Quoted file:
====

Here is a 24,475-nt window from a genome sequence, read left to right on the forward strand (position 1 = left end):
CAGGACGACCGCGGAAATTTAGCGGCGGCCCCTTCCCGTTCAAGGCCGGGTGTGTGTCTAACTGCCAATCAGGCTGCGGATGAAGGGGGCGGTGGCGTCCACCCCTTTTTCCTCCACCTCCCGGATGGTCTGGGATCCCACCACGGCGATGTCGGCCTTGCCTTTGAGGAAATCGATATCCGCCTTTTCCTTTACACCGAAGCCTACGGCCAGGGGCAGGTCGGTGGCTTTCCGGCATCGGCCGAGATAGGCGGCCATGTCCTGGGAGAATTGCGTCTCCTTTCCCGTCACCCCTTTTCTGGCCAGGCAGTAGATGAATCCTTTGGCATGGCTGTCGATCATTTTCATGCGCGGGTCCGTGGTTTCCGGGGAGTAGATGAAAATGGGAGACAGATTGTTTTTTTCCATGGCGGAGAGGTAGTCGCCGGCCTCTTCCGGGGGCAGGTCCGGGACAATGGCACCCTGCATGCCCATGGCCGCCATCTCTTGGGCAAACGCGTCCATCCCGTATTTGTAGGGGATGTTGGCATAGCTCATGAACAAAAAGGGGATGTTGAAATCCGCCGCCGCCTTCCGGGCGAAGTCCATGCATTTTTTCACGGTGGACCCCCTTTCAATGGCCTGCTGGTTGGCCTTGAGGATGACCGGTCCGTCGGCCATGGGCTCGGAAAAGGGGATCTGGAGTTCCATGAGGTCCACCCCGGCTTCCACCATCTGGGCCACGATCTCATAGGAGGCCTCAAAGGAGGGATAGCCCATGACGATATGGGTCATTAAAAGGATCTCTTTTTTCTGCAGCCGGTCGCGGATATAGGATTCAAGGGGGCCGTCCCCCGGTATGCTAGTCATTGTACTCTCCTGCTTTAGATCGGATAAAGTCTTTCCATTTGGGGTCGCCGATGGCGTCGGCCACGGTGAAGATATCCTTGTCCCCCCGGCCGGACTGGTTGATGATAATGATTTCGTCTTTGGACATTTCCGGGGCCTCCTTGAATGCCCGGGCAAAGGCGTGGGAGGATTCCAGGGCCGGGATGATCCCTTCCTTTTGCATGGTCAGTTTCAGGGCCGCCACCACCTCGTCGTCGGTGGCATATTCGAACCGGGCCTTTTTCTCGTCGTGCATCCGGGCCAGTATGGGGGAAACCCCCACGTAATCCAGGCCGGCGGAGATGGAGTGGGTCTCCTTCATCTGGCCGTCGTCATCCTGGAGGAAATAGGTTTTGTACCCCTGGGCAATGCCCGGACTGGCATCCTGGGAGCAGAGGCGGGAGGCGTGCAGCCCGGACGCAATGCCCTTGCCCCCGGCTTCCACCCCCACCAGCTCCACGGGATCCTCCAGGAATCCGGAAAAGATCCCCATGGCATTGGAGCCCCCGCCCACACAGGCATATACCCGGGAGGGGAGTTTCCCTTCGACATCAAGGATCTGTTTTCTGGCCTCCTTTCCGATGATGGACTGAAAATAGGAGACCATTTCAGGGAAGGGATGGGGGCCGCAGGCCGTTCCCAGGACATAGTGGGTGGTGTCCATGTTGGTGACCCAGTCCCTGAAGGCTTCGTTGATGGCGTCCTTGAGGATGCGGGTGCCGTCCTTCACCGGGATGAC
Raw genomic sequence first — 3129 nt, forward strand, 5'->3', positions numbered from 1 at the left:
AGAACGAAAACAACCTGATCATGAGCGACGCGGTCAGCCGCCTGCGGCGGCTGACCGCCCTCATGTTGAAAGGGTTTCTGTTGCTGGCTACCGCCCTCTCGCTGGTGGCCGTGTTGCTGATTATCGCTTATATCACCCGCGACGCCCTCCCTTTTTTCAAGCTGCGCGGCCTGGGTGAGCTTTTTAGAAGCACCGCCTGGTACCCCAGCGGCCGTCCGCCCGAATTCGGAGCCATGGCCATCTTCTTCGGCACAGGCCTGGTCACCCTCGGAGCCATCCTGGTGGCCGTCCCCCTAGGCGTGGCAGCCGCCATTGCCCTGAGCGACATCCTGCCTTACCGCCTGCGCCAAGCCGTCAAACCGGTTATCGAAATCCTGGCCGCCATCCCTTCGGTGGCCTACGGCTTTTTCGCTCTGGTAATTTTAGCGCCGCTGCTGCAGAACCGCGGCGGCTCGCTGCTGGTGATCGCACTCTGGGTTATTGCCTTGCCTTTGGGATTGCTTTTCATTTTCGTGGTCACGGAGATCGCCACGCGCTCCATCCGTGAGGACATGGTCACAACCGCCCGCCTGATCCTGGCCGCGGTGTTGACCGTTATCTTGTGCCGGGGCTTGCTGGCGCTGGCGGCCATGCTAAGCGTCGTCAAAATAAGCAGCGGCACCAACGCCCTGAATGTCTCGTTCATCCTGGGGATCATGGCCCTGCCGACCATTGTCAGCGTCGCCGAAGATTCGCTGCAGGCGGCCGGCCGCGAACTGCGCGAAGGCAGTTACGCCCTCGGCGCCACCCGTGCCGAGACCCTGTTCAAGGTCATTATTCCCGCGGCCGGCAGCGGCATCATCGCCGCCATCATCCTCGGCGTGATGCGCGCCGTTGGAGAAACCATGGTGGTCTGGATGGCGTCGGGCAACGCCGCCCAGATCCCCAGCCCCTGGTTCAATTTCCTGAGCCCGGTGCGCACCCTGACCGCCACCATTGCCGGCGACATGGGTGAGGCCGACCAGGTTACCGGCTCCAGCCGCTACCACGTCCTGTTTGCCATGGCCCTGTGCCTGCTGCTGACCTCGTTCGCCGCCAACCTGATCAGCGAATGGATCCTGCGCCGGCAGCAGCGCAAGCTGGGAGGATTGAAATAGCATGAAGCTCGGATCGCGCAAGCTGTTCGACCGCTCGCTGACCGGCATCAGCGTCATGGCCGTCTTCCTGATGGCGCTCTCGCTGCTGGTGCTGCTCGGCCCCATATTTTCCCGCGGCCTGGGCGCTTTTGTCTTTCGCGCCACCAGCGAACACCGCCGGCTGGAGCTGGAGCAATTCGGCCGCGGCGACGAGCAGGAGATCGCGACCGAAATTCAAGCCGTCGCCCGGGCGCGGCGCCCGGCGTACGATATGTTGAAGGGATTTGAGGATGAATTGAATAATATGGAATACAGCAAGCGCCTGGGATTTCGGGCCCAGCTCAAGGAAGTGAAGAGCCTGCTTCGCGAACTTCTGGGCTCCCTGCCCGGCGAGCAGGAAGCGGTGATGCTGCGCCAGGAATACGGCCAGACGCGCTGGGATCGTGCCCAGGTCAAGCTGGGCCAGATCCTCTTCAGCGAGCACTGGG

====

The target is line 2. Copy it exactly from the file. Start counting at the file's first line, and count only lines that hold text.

CAGGACGACCGCGGAAATTTAGCGGCGGCCCCTTCCCGTTCAAGGCCGGGTGTGTGTCTAACTGCCAATCAGGCTGCGGATGAAGGGGGCGGTGGCGTCCACCCCTTTTTCCTCCACCTCCCGGATGGTCTGGGATCCCACCACGGCGATGTCGGCCTTGCCTTTGAGGAAATCGATATCCGCCTTTTCCTTTACACCGAAGCCTACGGCCAGGGGCAGGTCGGTGGCTTTCCGGCATCGGCCGAGATAGGCGGCCATGTCCTGGGAGAATTGCGTCTCCTTTCCCGTCACCCCTTTTCTGGCCAGGCAGTAGATGAATCCTTTGGCATGGCTGTCGATCATTTTCATGCGCGGGTCCGTGGTTTCCGGGGAGTAGATGAAAATGGGAGACAGATTGTTTTTTTCCATGGCGGAGAGGTAGTCGCCGGCCTCTTCCGGGGGCAGGTCCGGGACAATGGCACCCTGCATGCCCATGGCCGCCATCTCTTGGGCAAACGCGTCCATCCCGTATTTGTAGGGGATGTTGGCATAGCTCATGAACAAAAAGGGGATGTTGAAATCCGCCGCCGCCTTCCGGGCGAAGTCCATGCATTTTTTCACGGTGGACCCCCTTTCAATGGCCTGCTGGTTGGCCTTGAGGATGACCGGTCCGTCGGCCATGGGCTCGGAAAAGGGGATCTGGAGTTCCATGAGGTCCACCCCGGCTTCCACCATCTGGGCCACGATCTCATAGGAGGCCTCAAAGGAGGGATAGCCCATGACGATATGGGTCATTAAAAGGATCTCTTTTTTCTGCAGCCGGTCGCGGATATAGGATTCAAGGGGGCCGTCCCCCGGTATGCTAGTCATTGTACTCTCCTGCTTTAGATCGGATAAAGTCTTTCCATTTGGGGTCGCCGATGGCGTCGGCCACGGTGAAGATATCCTTGTCCCCCCGGCCGGACTGGTTGATGATAATGATTTCGTCTTTGGACATTTCCGGGGCCTCCTTGAATGCCCGGGCAAAGGCGTGGGAGGATTCCAGGGCCGGGATGATCCCTTCCTTTTGCATGGTCAGTTTCAGGGCCGCCACCACCTCGTCGTCGGTGGCATATTCGAACCGGGCCTTTTTCTCGTCGTGCATCCGGGCCAGTATGGGGGAAACCCCCACGTAATCCAGGCCGGCGGAGATGGAGTGGGTCTCCTTCATCTGGCCGTCGTCATCCTGGAGGAAATAGGTTTTGTACCCCTGGGCAATGCCCGGACTGGCATCCTGGGAGCAGAGGCGGGAGGCGTGCAGCCCGGACGCAATGCCCTTGCCCCCGGCTTCCACCCCCACCAGCTCCACGGGATCCTCCAGGAATCCGGAAAAGATCCCCATGGCATTGGAGCCCCCGCCCACACAGGCATATACCCGGGAGGGGAGTTTCCCTTCGACATCAAGGATCTGTTTTCTGGCCTCCTTTCCGATGATGGACTGAAAATAGGAGACCATTTCAGGGAAGGGATGGGGGCCGCAGGCCGTTCCCAGGACATAGTGGGTGGTGTCCATGTTGGTGACCCAGTCCCTGAAGGCTTCGTTGATGGCGTCCTTGAGGATGCGGGTGCCGTCCTTCACCGGGATGAC